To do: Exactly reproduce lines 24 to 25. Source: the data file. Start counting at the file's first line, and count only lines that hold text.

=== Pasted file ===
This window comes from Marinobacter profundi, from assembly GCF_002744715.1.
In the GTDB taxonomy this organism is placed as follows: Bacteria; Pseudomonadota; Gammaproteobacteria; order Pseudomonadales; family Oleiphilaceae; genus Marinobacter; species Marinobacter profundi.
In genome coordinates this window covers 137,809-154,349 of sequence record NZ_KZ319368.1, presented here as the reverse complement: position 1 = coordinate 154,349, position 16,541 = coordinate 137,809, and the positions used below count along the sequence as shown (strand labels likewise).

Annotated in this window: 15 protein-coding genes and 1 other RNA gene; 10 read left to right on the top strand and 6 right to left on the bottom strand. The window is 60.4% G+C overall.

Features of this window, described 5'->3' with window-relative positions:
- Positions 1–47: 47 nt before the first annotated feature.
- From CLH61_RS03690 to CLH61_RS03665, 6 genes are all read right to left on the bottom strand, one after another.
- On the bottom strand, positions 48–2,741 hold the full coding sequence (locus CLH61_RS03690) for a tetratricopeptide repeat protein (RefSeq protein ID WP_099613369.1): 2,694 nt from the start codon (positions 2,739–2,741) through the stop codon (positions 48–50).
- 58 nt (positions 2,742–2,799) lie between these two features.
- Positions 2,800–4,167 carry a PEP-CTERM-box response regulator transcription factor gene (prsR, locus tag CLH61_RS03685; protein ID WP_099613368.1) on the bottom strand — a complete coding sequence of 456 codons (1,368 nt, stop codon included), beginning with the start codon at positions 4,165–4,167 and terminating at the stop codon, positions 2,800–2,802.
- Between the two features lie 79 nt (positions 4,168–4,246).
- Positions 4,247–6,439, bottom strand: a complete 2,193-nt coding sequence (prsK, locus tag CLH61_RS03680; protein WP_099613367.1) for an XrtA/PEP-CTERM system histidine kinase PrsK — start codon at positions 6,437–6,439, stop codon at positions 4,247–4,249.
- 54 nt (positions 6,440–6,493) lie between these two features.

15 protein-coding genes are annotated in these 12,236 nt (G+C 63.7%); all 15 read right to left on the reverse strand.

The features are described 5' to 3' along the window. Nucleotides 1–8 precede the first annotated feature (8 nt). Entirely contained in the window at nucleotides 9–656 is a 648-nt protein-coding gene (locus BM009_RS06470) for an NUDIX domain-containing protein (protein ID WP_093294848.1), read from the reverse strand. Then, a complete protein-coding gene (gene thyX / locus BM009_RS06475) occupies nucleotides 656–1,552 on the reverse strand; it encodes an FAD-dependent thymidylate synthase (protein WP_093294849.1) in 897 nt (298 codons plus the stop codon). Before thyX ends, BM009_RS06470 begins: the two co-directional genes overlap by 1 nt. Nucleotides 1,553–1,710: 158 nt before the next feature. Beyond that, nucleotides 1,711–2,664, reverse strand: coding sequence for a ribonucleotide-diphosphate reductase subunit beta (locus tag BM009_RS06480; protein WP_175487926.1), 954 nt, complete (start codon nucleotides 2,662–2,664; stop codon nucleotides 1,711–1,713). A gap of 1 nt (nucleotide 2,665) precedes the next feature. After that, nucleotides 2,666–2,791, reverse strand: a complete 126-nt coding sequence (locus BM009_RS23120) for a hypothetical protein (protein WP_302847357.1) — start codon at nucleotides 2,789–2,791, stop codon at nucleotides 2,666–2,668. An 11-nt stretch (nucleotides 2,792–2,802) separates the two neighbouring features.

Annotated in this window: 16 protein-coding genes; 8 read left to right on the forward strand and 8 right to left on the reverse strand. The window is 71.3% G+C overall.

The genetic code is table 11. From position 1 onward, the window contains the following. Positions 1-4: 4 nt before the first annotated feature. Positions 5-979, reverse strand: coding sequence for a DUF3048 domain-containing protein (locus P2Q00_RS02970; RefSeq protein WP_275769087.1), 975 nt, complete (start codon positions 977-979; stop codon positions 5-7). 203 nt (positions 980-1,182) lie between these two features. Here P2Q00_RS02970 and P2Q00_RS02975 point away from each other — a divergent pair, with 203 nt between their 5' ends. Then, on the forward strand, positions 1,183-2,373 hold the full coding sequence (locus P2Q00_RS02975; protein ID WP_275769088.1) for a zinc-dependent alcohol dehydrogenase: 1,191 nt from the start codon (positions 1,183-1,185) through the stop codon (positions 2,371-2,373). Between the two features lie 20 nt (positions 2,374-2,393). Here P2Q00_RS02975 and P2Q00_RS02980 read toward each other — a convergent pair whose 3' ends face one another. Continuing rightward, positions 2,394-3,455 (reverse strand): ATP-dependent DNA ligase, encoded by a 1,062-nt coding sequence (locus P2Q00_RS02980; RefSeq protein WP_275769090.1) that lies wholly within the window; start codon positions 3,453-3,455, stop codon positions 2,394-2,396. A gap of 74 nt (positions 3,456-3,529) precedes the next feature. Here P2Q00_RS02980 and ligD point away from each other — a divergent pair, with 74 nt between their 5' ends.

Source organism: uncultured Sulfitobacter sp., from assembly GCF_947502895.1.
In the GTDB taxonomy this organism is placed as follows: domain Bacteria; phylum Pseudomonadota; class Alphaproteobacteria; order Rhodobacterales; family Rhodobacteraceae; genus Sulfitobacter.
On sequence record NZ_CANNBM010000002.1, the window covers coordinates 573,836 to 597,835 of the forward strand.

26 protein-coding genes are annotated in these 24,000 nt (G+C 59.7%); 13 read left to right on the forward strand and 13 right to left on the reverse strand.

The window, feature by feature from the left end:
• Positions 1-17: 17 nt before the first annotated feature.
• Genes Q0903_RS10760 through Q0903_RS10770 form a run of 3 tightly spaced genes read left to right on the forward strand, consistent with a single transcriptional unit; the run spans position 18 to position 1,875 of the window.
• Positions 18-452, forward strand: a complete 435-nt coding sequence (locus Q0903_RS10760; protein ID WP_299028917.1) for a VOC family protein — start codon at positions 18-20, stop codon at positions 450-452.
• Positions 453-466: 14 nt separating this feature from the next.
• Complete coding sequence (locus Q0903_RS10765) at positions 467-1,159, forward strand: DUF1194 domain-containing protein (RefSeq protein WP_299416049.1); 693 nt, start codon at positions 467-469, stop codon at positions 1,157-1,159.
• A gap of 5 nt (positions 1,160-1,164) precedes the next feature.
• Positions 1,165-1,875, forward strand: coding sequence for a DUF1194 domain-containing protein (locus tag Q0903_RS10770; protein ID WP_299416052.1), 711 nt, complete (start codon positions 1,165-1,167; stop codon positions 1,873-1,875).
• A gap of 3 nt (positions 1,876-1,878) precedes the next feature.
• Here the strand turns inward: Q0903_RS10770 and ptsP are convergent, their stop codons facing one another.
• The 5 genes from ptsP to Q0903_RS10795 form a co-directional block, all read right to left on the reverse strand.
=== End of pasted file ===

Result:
• Genes Q0903_RS10760 through Q0903_RS10770 form a run of 3 tightly spaced genes read left to right on the forward strand, consistent with a single transcriptional unit; the run spans position 18 to position 1,875 of the window.
• Positions 18-452, forward strand: a complete 435-nt coding sequence (locus Q0903_RS10760; protein ID WP_299028917.1) for a VOC family protein — start codon at positions 18-20, stop codon at positions 450-452.